Play about the Beslan massacre for children
Us/Them by Carly Wijs
Auckland Arts Festival
Rangatira, Q Theatre
Thirteen years ago, a group of armed Chechnyan terrorists took more than 1200 people hostage at a Russian school in Beslan. The ordeal lasted more than 50 hours and, by the end, 334 people were dead, including 186 children.
The horror of those days will never be forgotten and remembering is painful. But this challenge has been thoughtfully and beautifully overcome in a powerful play coming to Auckland Arts Festival in March called Us/Them.
Directed by Dutch director Carly Wijs and told from the point of view of two children tangled up in the terror, the show was commissioned by BRONKS, a Belgian theatre company that specialises in work for young audiences.
“The challenge for Us/Them is whether it is possible to make a children’s theatre piece that talks intelligently, meaningfully and sensitively about terrorism,” Ms Wijs said.
Us/Them enjoyed a sell-out run to rave reviews at the Edinburgh Festival Fringe 2016 and won a Scotsman Fringe First Award before transferring and also selling out at the National Theatre, London, this year.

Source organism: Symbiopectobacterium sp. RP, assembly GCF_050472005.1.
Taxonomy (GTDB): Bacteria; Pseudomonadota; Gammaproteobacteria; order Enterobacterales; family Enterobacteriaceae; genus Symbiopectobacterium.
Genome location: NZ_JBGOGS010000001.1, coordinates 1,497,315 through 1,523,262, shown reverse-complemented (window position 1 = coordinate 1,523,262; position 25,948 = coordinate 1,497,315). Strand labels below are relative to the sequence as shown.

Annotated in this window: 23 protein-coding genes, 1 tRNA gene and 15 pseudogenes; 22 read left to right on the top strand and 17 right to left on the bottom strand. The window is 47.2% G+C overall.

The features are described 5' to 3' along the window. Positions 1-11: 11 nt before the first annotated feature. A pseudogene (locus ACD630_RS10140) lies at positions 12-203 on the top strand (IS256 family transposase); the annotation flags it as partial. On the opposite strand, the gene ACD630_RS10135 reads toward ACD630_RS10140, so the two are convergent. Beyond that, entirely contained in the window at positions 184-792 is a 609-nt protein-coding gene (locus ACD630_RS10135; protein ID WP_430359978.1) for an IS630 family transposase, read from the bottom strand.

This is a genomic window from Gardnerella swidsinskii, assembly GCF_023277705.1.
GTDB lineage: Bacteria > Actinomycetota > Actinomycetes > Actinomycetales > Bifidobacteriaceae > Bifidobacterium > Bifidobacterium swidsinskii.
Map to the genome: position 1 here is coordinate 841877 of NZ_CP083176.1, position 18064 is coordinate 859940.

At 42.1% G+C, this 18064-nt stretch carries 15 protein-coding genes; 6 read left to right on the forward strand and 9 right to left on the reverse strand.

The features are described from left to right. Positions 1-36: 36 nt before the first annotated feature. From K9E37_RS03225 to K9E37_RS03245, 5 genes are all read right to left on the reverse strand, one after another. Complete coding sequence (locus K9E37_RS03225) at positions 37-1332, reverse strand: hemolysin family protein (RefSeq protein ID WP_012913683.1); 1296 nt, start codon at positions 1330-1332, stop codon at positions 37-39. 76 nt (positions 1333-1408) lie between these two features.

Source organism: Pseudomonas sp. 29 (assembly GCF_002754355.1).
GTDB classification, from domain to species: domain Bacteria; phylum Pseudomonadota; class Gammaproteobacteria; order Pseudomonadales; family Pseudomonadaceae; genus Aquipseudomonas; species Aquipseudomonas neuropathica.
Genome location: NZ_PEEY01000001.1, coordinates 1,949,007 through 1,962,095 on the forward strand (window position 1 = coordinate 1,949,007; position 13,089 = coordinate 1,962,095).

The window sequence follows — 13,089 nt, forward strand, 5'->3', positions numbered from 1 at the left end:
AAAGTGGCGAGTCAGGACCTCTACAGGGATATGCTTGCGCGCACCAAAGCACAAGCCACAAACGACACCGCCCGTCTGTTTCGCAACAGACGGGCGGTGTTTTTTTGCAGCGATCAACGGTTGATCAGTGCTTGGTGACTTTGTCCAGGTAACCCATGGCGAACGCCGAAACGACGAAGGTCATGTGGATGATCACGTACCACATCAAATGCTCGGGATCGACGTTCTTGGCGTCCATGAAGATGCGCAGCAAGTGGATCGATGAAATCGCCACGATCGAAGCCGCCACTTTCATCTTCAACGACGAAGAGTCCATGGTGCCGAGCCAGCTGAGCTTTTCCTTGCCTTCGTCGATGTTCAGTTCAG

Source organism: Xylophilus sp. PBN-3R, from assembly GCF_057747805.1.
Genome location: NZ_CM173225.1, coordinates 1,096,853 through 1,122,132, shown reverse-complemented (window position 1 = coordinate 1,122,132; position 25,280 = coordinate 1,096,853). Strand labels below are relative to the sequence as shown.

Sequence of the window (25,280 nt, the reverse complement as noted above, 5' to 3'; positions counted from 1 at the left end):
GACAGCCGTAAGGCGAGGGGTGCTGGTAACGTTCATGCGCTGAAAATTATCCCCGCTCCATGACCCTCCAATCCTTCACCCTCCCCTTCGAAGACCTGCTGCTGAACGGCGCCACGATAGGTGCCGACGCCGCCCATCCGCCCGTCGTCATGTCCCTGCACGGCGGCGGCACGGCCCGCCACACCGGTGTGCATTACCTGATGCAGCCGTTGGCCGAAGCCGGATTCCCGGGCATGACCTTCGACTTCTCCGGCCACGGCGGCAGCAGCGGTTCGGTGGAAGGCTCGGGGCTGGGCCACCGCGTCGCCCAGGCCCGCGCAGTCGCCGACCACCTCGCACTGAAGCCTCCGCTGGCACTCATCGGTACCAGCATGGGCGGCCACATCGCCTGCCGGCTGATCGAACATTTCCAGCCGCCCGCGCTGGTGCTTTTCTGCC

It was Ms Wijs’s eight-year-old son who provided the inspiration.
“He saw a news item about the attacks on the Westgate mall in Nairobi and I was struck by the matter-of-fact, very distanced way that he spoke about what happened. I was interested in how different his response was to the emotional way an adult would react to such news,” she said.
The play begins with a boy and a girl chalking out a map of their town and school on a stage that looks like a haunted playroom. As if they’re giving a special talk, they tell the audience the story. There’s no crying, nor screaming. Facts are scribbled on a blackboard and string marks the tripwires of the terrorists, their points of views are completely unfiltered and innocent, sometimes even humorous.
The result is an exploration of the entirely individual way children cope with traumatic situations.